At Spotlight on Documentaries 2010, Jen and producer Patti Lee connected with HBO’s Lisa Heller at a Project Forum meeting, and A Small Act rapidly became an HBO Documentary Film. Jen writes about this and her film’s production story this week on Ted Hope’s blog.

Last July, just prior to its HBO broadcast, A Small Act was the opening film for IFP’s ENVISION: Addressing Global Issues through Documentaries, produced jointly with the United Nations Department of Public Information. It’s always great when an IFP-supported film can work cross-programmatically and it was a perfect fit for this program - and it was especially wonderful to have Jen, Patti, and Chris Mburu here for it.

Speaking of being part of more than one IFP program…this brings me to our second opening: Doug Block’s The Kids Grow Up. Films that Doug has been involved with as a producer, DP, and, of course, director have been coming through IFP, well, since before even I was here. Most recently, Doug’s The Kids Grow Up (then titled Almost Gone) was one of my favorite projects in Spotlight on Documentaries 2008, so I was happy to be asked to join Doug and producer Lori Cheatle to introduce it at Friday’s theatrical opening at the Angelika. A companion piece in spirit to his 51 Birch Street, it continues his personal look at parents and children and family relations, centering on the emotional reverberations and ripples through time prompted by his daughter Lucy’s eminent flight from the nest as she prepares to depart for college. It’s a rich and moving work.

So, in short – seize the opportunity to see both of these docs – A Small Act and The Kids Grow Up now playing in New York, and continuing to play across the country the rest of this year.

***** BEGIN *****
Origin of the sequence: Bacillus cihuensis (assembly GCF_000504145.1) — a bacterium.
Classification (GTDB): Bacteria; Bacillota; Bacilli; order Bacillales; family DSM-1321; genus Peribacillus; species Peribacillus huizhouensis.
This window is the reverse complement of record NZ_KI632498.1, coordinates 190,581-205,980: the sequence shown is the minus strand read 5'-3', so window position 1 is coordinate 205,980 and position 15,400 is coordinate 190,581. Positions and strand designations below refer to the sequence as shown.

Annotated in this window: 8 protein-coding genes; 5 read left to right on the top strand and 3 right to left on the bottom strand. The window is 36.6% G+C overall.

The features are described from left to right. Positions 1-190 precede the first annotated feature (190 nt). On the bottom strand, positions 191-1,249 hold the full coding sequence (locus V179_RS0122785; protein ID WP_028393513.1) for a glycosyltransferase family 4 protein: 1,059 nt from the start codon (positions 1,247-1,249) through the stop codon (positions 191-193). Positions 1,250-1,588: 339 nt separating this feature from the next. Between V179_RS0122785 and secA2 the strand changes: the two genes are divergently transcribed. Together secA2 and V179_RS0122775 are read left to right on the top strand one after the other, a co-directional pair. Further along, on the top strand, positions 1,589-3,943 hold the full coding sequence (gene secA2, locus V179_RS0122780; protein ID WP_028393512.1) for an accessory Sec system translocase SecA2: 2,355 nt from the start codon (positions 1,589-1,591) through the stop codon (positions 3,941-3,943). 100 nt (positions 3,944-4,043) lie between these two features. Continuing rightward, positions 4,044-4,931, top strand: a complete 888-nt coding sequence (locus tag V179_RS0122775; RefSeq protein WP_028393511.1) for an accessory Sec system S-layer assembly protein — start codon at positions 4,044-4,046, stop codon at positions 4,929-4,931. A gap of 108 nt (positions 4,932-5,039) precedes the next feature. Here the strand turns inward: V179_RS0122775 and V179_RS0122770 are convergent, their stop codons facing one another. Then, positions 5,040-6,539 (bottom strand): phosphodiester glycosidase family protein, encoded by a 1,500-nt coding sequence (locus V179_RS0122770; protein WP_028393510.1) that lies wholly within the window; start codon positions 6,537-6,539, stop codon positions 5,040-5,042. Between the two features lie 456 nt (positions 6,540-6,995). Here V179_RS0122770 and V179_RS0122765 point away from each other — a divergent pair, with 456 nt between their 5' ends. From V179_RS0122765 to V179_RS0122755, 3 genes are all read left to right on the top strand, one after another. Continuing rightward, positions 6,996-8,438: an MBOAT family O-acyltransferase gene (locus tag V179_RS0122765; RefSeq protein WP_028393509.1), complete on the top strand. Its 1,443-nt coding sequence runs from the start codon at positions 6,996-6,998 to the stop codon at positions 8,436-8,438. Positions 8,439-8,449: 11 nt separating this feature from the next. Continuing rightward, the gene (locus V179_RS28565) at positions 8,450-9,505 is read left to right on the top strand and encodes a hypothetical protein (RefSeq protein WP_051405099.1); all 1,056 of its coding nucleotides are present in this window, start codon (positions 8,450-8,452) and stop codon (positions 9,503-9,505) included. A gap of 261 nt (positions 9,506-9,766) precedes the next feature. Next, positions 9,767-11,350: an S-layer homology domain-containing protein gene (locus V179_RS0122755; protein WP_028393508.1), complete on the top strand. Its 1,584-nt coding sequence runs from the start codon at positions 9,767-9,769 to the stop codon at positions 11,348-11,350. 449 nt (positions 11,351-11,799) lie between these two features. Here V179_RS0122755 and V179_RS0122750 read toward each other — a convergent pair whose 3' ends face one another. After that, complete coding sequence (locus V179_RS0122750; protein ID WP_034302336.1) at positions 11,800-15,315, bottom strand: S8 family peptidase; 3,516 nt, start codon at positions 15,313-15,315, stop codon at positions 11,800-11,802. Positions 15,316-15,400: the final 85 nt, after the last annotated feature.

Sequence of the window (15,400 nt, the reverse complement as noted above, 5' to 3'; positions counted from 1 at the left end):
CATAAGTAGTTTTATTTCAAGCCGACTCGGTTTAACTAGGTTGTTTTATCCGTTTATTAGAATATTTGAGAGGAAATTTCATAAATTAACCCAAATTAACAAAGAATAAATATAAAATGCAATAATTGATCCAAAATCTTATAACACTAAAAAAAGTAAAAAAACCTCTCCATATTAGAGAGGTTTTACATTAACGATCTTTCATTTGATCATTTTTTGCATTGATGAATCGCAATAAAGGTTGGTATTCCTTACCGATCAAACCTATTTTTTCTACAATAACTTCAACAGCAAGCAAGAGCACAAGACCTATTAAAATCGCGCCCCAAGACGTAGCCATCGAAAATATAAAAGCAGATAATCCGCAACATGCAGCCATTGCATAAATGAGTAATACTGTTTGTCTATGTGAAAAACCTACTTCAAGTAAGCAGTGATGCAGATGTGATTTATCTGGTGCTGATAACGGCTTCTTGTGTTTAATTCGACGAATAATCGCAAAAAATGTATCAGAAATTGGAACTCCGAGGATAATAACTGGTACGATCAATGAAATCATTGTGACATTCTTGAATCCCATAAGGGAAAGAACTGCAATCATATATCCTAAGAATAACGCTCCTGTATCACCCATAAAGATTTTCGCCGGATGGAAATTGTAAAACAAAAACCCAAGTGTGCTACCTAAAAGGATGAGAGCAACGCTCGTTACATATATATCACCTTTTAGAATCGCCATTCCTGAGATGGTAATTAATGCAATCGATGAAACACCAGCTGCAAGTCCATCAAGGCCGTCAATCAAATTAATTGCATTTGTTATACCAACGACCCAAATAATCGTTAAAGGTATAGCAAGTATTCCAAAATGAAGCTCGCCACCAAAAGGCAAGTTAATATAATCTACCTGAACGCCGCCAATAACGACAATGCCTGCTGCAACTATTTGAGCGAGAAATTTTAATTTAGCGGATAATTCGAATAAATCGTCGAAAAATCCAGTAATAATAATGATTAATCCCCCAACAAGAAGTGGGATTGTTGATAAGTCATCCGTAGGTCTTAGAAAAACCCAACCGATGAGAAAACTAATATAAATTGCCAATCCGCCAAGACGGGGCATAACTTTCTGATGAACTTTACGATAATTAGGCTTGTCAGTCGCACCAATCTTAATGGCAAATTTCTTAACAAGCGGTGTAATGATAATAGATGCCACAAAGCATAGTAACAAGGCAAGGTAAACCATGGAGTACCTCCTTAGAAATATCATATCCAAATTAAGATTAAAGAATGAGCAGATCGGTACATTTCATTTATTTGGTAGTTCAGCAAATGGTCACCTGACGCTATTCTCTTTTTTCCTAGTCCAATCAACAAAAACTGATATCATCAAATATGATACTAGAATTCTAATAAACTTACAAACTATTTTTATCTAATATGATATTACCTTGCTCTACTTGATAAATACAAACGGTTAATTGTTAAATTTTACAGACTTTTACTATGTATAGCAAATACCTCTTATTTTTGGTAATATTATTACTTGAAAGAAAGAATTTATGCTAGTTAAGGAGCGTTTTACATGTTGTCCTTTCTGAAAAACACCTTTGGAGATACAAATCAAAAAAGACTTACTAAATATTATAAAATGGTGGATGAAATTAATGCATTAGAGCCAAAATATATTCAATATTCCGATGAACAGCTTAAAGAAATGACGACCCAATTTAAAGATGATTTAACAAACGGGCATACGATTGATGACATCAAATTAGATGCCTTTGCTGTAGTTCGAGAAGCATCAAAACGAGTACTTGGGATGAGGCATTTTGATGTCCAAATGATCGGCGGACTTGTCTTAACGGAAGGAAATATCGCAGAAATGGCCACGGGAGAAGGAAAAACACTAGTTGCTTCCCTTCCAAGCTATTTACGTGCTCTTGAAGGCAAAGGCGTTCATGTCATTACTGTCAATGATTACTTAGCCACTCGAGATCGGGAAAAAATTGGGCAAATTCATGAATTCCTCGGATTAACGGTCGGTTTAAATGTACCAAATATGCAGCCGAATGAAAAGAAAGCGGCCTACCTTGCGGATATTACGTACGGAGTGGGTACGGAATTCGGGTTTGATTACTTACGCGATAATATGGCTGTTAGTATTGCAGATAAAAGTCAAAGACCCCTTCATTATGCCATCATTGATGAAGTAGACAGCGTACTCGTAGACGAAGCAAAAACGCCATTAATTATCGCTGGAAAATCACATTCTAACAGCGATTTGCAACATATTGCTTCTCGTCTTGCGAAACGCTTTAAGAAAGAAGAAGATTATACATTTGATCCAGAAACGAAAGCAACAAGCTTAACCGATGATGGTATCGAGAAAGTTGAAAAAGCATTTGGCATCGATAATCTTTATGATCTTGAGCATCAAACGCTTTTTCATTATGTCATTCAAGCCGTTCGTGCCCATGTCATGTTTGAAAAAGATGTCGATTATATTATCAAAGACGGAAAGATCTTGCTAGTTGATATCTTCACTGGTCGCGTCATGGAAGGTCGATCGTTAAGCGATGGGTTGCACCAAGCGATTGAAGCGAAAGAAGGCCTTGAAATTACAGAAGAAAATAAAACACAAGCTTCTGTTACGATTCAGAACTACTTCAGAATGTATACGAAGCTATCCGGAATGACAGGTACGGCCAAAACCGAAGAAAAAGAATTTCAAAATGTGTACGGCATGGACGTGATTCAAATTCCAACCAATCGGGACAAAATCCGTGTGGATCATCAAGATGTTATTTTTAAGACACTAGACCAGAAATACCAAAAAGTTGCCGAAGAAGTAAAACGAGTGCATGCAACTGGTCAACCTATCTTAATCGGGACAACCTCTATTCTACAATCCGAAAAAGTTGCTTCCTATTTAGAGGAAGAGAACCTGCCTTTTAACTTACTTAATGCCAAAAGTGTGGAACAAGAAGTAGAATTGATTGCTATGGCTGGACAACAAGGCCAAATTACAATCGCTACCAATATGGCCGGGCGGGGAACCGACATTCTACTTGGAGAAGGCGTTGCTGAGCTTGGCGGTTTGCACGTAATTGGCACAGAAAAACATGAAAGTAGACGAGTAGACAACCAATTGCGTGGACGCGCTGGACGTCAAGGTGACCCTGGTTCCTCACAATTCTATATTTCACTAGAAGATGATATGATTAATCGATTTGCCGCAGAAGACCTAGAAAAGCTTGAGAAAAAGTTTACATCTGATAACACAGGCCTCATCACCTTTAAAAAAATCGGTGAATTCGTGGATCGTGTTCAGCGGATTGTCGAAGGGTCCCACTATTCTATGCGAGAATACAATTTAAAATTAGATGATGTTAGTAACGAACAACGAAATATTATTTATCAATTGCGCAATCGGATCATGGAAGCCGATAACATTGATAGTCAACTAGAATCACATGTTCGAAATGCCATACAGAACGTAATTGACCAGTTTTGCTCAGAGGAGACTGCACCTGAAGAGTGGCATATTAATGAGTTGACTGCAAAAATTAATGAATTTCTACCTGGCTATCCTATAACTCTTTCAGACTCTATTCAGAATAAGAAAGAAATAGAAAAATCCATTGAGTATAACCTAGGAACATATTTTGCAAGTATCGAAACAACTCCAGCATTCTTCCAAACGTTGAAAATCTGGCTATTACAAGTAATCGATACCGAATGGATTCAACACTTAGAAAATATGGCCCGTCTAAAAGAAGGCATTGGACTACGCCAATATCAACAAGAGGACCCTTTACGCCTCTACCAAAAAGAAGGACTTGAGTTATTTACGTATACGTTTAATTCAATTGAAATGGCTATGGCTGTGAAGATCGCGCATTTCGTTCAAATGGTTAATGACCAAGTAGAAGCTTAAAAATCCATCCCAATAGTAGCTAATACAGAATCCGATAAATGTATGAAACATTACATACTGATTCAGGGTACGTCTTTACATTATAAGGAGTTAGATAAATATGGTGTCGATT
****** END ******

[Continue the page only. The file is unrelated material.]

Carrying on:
And coming up:

Standing in front of the Angelika last night when I arrived was the tireless Thom Powers, handing out brochures for his upcoming inaugural DOC NYC (November 3-9). Check out their schedule – you really can’t go wrong with anything. A special shout out to the exquisitely compelling Puppet by David Soll, an alum project of IFP’s 2010 Independent Filmmaker Labs.

Thursday, October 21, 2010

Ten IFP Alum Ready to Rock IDFA!

IDFA, the world's largest documentary festival, has just announced its stellar line-up for the 2010 incarnation. IFP is thrilled ten of the 280 films (84 of which are World Premieres), are IFP supported projects!

These are:
Budrus, directed and produced by Julia Bacha and produced by Ronit Avni. An alumnus of IFP'S 2009 Spotlight on Documentaries, it will be showcased in the category "Reflecting Images: Best of Fests." Also in this category, which focuses on "Documentaries that have made an impact on this year's international festival circuit," is a fellow alumnus of 2009 Spotlight on Documentaries, Laura Poitras' widely acclaimed The Oath, also a nominee of the 2010 Gotham Independent Film Awards.

In the category "Reflecting Images: Panorama", which presents "films that are thought-provoking in form and choice of theme", a total of five IFP alum are included: Minustah Steals Goats (Minustah vole kabrit) (fiscally sponsored by IFP); Pushing the Elephant (Spotlight on Documentaries alumnus 2009); Sons of Perdition (Spotlight on Documentaries alumnus 2009); Utopia in Four Movements (Radziwill grant); and Queen of the Sun (Spotlight on Documentaries alumnus 2009). Queen of the Sun also will be shown in the Competitive Green Screen section. According to the website, "Documentaries that focus on the interaction between man and his environment will for the first time compete for a special award in this new competition."

The final IFP alum films are in Competitive Sections of the Festival. First, An Encounter with Simone Weil (An alumnus of the Independent Filmmaker Labs and Spotlight on Docs 2009) will make its World Premiere in the IDFA Competition for First Appearance. iThemba, directed by Elinor Burkett, is also in this competition, which is derived from the original concept/footage as Oscar-winner Music by Prudence, which came through IFP's fiscal sponsorship program and is an alumnus of Spotlight on Docs 2008. Finally, Our Summer in Tehran (2009 Spotlight on Docs alumnus) will compete in the IDFA Competition for Mid-Length Documentary.
We wish all our diverse and talented alumni great luck with their incredible films.

Update (11/18):

Four more IFP alum in the IDFA Forum

Bettie Page Reveals All (Spotlight on Docs 2008)

Diana Vreeland: The Eye has to Travel (Spotlight on Docs 2010)

From Texas to Tehran (Spotlight on Docs 2008)

Versailles (Spotlight on Docs 2010)

Have a great Festival everyone!